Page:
RIS Citation

Up until recently I was working in a Corporate archive preserving all sort of content. The corporation throughout the years used many different software packages to produce all sorts of data. When I moved to an academic library I saw much of the same content, but there was a some new file formats which I needed to document and manage. Many of those come from scholarly journals , theses, dissertation, and data sets for projects.

One format which I came across often but seems to be missing from the standard file format known lists was the RefMan citation format. This format is a simple text based format which serves to standardize citations from scholarly sources. Created by Research Information Systems, the format uses the RIS extension used by Procite and Reference Manager (RefMan). ISI ResearchSoft managed the format for a bit in the 1990’s, this is where you can find most of the specifications.

Now that I am a little more familiar with the format I see it everywhere! Find any scholarly journal and there will usually be a “cite” feature to download the citation in a few formats, RIS being one of the most common.

Example: Theory and Craft of Digital Preservation

It can be called by a few names, mostly based on the systems which support it. You might see Ris (Zotero), or EasyBib, Mendeley, ProCite, Reference Manager, and others. But they all follow the same format.

The format is simple plain text format, there are codes which indicate the different field types and tags. The basic structure would look like this:

AU  - Owens, Trevor 
LA  - eng
PB  - Johns Hopkins University Press Baltimore, Maryland
CY  - Baltimore, Maryland
SN  - 9781421426976; 1421426978
PY  - 2018
TI  - The theory and craft of digital preservation
LK  - https://worldcat.org/title/1030899528
ER  - 

The first tag always needed to be “TY” and the last tag “ER”. TY stands for Type of reference and ER stands End of reference.

There is actually two versions of the format, this original specification and a later one which added some header information. You can download the full documentation here.

Provider: The name of the information provider (required)
Database: The name of the database (optional)

Tagformat: Name of the tag format used identify fields (optional)
Content: media type for the body of the file (required)

Creation of a PRONOM signature for this text format is pretty straight forward. Looking for the TY and ER string should be enough to ensure the format doesn’t clash with other text based formats. Text formats are notoriously difficult to identify, but when they have expected patterns it makes it a little easier. I had to add a little buffer at the beginning of the signature to allow for the newer header information, but more samples will be needed to see if this is enough to identify the format in all situations. Take a look and see if it works for you!

MP4 & 360

Recently I have been exploring the MP4 format, more specifically the ISO Base Media File Format. It appears to be quite the versatile format. Based on the general Box/Atom format. Don’t mean to go much into the format here as there are so many formats which use this structure, like Quicktime MOV, Jpeg2000, to the more recent Canon RAW CR3. I have also been digging into the DASH MP4 format, but we’ll save that for a later time.

One of the more interesting uses of MP4 lately is 360 or spherical video. They are becoming more and more popular with content creators and also used for mapping like Google street view.

A while back I picked up a Insta360 Nano S camera. It attached directly to my iPhone. With a camera on each side it could capture images and video which could later be processed to produce some interesting results.

Of course it needs to be processed first so it doesn’t look like you are peering out of your peephole. Insta360 provides software for you to process the video into a regular video or some fun creative spherical video that makes you look like you are walking on a small globe.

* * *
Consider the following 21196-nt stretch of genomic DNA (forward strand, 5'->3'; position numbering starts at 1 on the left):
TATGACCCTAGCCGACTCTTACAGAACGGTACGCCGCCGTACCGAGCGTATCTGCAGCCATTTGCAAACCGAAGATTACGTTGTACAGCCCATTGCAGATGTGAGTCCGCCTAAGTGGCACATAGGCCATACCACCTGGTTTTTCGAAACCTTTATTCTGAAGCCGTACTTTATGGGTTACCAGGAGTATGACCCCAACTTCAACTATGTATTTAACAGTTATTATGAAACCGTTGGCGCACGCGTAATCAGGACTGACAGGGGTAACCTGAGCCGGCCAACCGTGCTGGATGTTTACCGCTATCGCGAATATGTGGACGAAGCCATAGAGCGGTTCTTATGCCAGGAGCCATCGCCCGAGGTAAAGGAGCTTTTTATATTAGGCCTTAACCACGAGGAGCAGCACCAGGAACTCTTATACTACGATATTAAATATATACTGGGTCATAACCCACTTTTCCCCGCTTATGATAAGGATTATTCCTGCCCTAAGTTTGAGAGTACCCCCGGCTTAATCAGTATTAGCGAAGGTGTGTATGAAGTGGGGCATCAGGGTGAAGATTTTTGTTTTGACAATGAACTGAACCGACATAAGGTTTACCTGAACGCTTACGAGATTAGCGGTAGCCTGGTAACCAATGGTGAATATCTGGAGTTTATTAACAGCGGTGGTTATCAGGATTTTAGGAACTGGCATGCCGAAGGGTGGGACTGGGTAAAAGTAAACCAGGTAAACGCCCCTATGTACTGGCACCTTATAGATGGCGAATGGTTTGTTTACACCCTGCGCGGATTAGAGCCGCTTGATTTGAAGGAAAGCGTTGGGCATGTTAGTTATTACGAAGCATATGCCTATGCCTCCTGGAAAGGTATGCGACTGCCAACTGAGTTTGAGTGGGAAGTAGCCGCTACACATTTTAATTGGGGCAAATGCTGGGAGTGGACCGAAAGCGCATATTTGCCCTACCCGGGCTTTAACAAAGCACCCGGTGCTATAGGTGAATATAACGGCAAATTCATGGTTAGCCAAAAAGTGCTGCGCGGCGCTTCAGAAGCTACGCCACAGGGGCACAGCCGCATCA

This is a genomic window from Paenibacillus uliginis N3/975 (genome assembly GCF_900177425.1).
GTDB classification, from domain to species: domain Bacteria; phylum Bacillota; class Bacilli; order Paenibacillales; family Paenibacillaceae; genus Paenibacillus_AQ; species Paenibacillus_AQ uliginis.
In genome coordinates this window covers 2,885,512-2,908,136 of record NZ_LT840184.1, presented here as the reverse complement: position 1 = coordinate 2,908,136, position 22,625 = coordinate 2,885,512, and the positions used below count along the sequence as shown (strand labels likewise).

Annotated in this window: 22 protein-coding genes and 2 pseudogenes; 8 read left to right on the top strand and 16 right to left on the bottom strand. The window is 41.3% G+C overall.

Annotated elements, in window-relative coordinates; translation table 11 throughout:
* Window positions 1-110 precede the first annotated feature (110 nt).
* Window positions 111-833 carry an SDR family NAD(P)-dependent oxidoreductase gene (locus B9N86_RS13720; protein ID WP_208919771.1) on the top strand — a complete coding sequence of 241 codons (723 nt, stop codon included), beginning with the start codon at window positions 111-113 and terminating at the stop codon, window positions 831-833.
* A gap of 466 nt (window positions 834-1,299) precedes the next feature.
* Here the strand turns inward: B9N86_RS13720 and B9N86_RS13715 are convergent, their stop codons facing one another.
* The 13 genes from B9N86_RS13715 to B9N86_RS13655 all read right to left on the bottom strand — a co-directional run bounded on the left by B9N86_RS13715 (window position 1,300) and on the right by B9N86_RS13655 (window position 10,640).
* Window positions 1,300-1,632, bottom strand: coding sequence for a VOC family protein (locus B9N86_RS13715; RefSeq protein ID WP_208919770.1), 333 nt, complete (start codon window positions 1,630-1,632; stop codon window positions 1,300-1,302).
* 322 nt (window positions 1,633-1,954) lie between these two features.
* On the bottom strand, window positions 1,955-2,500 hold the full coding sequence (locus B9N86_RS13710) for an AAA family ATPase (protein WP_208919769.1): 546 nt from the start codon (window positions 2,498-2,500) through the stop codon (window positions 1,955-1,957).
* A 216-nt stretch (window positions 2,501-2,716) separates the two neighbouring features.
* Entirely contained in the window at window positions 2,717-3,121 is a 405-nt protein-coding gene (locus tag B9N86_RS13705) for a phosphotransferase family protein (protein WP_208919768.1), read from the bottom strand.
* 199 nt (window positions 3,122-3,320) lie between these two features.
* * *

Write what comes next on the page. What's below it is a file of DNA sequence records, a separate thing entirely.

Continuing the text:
The formats produced by the Insta360 Nano S are plain old JPG and MP4, but uses the extensions .INSP and .INSV respectively. Neither of which are documented in PRONOM yet. But because of the nature of 360 camera’s there is a little more under the hood. If you would like to look at some samples you can find some here.

The INSP file begins like any other EXIF JPEG file, but ends with a little additional info.

The 360 cameras have some additional information from the different gyros and accelerometers, as well as GPS information. The INSP file stores much of this information after the end of the JPG format. You can also see a string of alphanumeric numbers at the end, which is consistent with most of the files I have seen. One python parser of the additional data calls it the magic number. “8db42d694ccc418790edff439fe026bf” would make a good pattern for a signature.

The INSV files are similar, except they use the MP4 base media format.

Mediainfo indeed sees the file as an MPEG-4 with a AVC codec, but with a invalid extension.

Complete name                            : VID_20210222_170428_005.insv
Format                                   : MPEG-4
Format profile                           : JVT
Codec ID                                 : avc1 (avc1/isom)
File size                                : 41.1 MiB
Duration                                 : 7 s 608 ms
Overall bit rate mode                    : Variable
Overall bit rate                         : 45.4 Mb/s
Encoded date                             : UTC 2021-02-22 17:04:18
Tagged date                              : UTC 2021-02-22 17:04:18
IsTruncated                              : Yes
FileExtension_Invalid                    : braw mov mp4 m4v m4a m4b m4p m4r 3ga 3gpa 3gpp 3gp 3gpp2 3g2 k3g jpm jpx mqv ismv isma ismt f4a f4b f4v

In addition to a video and audio track, there is a text track.

ID                                       : 3
Format                                   : Timed Text
Codec ID                                 : text
Duration                                 : 7 s 600 ms
Bit rate mode                            : Constant
Bit rate                                 : 240 b/s
Frame rate                               : 10.000 FPS
Stream size                              : 228 Bytes (0%)
Title                                    : Ambarella EXT
Language                                 : English
Forced                                   : No
Encoded date                             : UTC 2021-02-22 17:04:18
Tagged date                              : UTC 2021-02-22 17:04:18

With a little Exiftool magic, thank you Phil, we can see some of the extra data within the video file.

Serial Number                   : ISS2418ND7XH4H
Model                           : Insta360 Nano S
Firmware                        : v1.17.12.3_build1
Parameters                      : 2 947.866 946.388 964.646 0.000 0.000 90.000 942.993 2891.656 952.520 -0.682 -1.501 89.186 3840 1920 1040